These taquitos are the perfect way to use up leftover barbacoa.  In fact, I’ll even make an entire batch for the sole purpose of rolling up a few dozen of these bad boys.  If you really like them (which you will), go ahead and make a double batch and stash them in your freezer for the ultimate late night snack.  Like the kind from the box, but oh-so-much better.

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Listen, there’s nothing wrong with sour cream out of a tub, but man can that stuff ever be thick.  That’s why I love crema — the rich, delicately sour, slightly thickened cream used in Mexican cooking.  Just look at how that stuff drizzles!  I like to think of it as a thinner version of crème fraîche. Unlike sour cream, crema Mexicana won’t break or separate when heated, making it ideal for stirring into warm sauces.  Sure there are a few good brands out there, but making it yourself at home couldn’t be any simpler.  All you need is some heavy cream, a cultured dairy product like buttermilk or yogurt and some culinary cajónes.  That’s right, in order to get this stuff to the right consistency you’re gonna have to leave it out on your counter overnight…unrefrigerated.  But don’t worry, considering the resilience of the ultra-pasteurized heavy whipping cream sold in most supermarkets, it’s gonna take a lot more than a night on your counter to spoil.  I too was a bit worried the first time I made it, but trust me, this recipe works like a charm.  The finished crema is complex, nutty and has a beautiful pourable texture, perfect for spooning on tacos, enchiladas or even a simple baked potato.  Or, do what I do and drizzle it on a plate of loaded, cheesy nachos — it certainly beats a thick glob of cold sour cream.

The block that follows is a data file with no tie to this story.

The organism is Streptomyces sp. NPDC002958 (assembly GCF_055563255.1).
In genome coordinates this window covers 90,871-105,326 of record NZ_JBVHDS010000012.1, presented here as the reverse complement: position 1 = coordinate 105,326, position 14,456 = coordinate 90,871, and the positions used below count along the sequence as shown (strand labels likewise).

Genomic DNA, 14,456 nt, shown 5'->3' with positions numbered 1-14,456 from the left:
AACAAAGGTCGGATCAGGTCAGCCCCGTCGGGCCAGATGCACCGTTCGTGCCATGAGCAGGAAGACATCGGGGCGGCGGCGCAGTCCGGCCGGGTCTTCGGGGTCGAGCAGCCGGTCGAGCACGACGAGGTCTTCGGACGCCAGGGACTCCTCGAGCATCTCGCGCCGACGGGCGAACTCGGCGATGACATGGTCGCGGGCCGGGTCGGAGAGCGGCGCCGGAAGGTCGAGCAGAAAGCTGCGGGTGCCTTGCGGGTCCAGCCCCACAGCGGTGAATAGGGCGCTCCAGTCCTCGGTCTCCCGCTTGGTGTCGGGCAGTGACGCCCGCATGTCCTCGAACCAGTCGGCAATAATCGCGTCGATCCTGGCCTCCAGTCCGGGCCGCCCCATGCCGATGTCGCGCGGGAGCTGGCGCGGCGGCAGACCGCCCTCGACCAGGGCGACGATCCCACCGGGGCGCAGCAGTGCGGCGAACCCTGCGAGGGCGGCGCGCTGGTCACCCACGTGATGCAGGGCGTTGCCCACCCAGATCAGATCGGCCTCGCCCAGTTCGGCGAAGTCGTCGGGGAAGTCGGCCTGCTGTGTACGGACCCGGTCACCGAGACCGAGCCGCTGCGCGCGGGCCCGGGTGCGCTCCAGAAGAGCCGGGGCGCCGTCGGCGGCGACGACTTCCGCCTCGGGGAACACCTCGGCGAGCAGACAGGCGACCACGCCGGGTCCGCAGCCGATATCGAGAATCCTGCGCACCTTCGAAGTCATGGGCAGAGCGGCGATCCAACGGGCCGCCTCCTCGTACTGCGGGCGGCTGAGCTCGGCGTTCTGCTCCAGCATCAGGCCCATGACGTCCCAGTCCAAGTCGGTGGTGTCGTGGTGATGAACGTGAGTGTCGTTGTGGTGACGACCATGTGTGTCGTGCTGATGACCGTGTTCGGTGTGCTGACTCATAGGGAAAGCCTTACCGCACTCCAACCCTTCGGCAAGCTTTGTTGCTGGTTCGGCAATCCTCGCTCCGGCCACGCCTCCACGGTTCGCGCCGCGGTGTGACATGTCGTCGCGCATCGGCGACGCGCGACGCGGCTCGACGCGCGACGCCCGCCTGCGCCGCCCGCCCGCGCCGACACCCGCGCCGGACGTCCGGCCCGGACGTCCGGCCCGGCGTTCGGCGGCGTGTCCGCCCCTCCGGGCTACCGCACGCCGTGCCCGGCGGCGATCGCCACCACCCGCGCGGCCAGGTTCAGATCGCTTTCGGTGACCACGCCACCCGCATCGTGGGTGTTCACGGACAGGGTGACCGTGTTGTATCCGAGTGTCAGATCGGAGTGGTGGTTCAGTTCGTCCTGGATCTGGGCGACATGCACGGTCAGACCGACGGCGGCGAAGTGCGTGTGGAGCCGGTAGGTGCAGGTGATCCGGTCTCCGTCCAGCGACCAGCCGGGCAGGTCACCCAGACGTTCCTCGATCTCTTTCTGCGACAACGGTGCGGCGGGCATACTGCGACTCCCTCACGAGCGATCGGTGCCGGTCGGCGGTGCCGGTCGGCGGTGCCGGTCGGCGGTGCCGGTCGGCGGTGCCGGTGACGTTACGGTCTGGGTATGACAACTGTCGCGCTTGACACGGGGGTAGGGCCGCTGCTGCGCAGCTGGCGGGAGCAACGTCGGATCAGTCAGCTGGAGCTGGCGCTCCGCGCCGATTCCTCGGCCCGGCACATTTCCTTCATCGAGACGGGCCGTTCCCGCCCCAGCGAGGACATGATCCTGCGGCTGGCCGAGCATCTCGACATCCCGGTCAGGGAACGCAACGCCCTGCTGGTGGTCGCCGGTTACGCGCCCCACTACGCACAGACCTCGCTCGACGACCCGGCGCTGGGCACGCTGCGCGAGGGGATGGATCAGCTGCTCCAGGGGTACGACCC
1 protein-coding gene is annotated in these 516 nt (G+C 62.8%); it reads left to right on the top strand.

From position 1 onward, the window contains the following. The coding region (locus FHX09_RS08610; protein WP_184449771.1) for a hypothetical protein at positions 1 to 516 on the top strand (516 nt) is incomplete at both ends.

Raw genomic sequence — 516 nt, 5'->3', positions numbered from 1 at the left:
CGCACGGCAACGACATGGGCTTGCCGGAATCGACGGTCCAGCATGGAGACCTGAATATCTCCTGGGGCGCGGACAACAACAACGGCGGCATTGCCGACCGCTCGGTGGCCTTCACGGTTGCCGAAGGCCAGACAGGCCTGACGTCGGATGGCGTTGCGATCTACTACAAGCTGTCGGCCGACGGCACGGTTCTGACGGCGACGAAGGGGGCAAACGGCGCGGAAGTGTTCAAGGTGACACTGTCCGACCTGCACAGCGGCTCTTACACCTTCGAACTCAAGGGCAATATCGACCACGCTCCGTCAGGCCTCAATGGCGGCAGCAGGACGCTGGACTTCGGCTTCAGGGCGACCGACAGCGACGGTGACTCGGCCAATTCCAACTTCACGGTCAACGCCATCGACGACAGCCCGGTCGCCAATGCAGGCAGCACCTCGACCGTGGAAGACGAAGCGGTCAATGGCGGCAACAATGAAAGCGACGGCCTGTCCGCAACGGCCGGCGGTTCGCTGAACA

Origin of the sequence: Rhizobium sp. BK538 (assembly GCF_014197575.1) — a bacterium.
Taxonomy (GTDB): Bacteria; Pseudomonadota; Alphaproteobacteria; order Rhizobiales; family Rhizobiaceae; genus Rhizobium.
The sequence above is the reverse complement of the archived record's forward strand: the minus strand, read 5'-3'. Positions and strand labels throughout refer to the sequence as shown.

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Having grown up in the Bay Area, I’m pretty accustomed to eating some damn good Mexican food.  As a true fan of the cuisine, I consider myself blessed to live within minutes of the birthplace of the original Mission-style burrito.  So, with some of the best taquerías in the entire state literally moments from my apartment, it’s with great embarrassment that I am here to say I enjoy eating at Chipotle Mexican Grill every once in a while.  Don’t get me wrong, I would NEVER pass up a burrito from one of my favorite joints here in town, but when I find myself craving some good barbacoa, I always know where I can find some.

Even though we have a taquería on every corner here in San Francisco serving mounds of carnitas, al pastor, chile verde and carne asada, very few in fact offer a version of this dish.  Good barbacoa is succulent beef that is slow-simmered in a spicy broth flavored with tangy lime juice, smoky chipotle chiles and plenty of garlic until it’s practically falling apart.  Seasoned with just the right amount of herbs, vinegar and salt, Chipotle’s come pretty darn close to some of the best I’ve ever eaten.  So, cobbled together from a few imposter recipes and knock-offs floating around the internet, along with some good, old-fashioned cooking know-how, I am here to offer my rendition of the barbacoa I’ve come to love from this massive chain restaurant .  I typically have them throw the stuff in a burrito at the restaurant, but here I serve it in authentic Mexican fashion, mounded up on a griddled tortilla and topped with diced white onion, plenty of cilantro and a lime wedge for squeezing over the top.  Pass some good bottled hot sauce or some avocado-tomatillo salsa for another great accompaniment or whip up a batch of cochinita pibil or chile-braised pork and throw a taco party.